Encapsulation or incorporation of drug into carrier materials to produce drug containing microparticles can be achieved through known pharmaceutical formulation techniques. To create a composition that protects drug from exposure upon mechanical disruption (eg, grinding, chewing, or chopping), the drug is intimately dispersed within the carrier material. In the case of formulation in fats, waxes or wax-like materials, the carrier material is heated above its melting temperature and the drug is added to form a mixture comprising drug particles suspended in the carrier material, drug dissolved in the carrier material, or a mixture thereof. Microparticles can be subsequently formulated through several methods including, but not limited to, the processes of congealing, extrusion, spray chilling or aqueous dispersion. In a preferred process, wax is heated above its melting temperature, drug is added, and the molten wax-drug mixture is congealed under constant stirring as the mixture cools. Alternatively, the molten wax-drug mixture can be extruded and spheronized to form pellets or beads. For formulations comprising salts composed of a pharmaceutically active agent and one or more fatty acids or amines, the one or more fatty acids or amines are melted and mixed with the free base or acid form of the active agent at a temperature above the melting point(s) of the fatty acid(s) or amine(s) but below the melting point of the active agent. Once a homogeneous mixture is formed, a carrier material such as a fat, fatty substance, wax or wax-like substance can be added to the molten mixture to yield a single phase composition. The molten solution is solidified and formulated into microparticles. Detailed descriptions of these processes can be found in “Remington—The science and practice of pharmacy”, 20th Edition, Jennaro et. Al., (Phila, Lippencott, Williams, and Wilkens, 2000).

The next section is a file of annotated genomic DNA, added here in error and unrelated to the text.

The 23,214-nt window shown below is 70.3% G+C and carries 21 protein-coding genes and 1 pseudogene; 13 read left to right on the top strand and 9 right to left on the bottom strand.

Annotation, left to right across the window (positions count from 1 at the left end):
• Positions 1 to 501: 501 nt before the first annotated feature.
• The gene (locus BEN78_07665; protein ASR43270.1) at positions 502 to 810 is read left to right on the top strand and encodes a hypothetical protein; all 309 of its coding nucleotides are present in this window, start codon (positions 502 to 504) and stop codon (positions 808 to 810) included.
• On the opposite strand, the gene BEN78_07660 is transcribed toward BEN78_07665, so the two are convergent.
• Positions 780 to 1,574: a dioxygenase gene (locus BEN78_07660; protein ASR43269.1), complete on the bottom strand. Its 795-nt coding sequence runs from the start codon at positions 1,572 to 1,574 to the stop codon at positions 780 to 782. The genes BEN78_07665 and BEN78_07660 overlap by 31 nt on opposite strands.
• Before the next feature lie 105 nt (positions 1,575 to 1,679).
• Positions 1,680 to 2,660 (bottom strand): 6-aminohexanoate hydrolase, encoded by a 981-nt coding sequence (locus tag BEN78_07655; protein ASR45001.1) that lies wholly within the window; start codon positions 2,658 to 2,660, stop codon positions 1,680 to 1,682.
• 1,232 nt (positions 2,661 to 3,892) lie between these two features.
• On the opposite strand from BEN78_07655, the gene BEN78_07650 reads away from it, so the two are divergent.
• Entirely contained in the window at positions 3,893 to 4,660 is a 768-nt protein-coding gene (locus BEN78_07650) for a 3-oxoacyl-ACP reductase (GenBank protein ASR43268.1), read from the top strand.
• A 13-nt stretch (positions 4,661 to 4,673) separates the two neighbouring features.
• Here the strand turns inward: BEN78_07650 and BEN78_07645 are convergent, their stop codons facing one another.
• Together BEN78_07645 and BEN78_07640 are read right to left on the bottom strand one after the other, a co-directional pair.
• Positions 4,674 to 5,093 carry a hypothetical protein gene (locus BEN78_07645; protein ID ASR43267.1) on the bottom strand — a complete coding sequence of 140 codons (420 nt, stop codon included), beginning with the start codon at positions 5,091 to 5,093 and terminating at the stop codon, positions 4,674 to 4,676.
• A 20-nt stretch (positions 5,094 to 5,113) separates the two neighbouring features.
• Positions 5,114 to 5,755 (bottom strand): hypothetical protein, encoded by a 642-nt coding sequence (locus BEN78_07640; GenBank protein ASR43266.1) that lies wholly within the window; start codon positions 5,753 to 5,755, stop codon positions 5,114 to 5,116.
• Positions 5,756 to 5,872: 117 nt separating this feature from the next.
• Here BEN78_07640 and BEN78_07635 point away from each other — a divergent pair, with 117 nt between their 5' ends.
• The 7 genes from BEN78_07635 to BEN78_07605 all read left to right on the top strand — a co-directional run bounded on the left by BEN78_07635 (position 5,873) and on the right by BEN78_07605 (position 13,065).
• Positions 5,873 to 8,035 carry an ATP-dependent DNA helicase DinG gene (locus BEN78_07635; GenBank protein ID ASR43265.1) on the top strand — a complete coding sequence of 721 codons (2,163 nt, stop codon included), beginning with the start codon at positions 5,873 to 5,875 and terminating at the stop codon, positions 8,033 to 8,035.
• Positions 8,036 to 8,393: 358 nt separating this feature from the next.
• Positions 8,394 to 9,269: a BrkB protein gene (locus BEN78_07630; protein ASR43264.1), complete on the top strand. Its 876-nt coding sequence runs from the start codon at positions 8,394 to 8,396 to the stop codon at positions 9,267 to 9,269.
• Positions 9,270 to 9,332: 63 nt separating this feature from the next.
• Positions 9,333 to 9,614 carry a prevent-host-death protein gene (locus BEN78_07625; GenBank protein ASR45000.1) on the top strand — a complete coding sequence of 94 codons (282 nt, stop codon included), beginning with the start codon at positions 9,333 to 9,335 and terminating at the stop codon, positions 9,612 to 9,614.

For some carrier materials it may be desirable to use a solvent evaporation technique to produce drug containing microparticles. In this case drug and carrier material are co-dissolved in a mutual solvent and microparticles can subsequently be produced by several techniques including, but not limited to, forming an emulsion in water or other appropriate media, spray drying or by evaporating off the solvent from the bulk solution and milling the resulting material.
In addition to modification of the drug itself, processing conditions can be used to influence the dispersion of the drug within water-insoluble or slowly water soluble material. For example, in the case where the water in-soluble or slowly soluble material is melted and drug is fully or partially dissolved under stirring conditions, the temperature, agitation rate and time of processing will influence the degree of dissolution achieved. More specifically, a more homogenous dispersion may be achieved with a higher temperature, faster stirring rate and longer processing time. Ultrasound can also be applied to the molten mixture to increase the degree of dispersion and/or the rate of dissolution of the drug.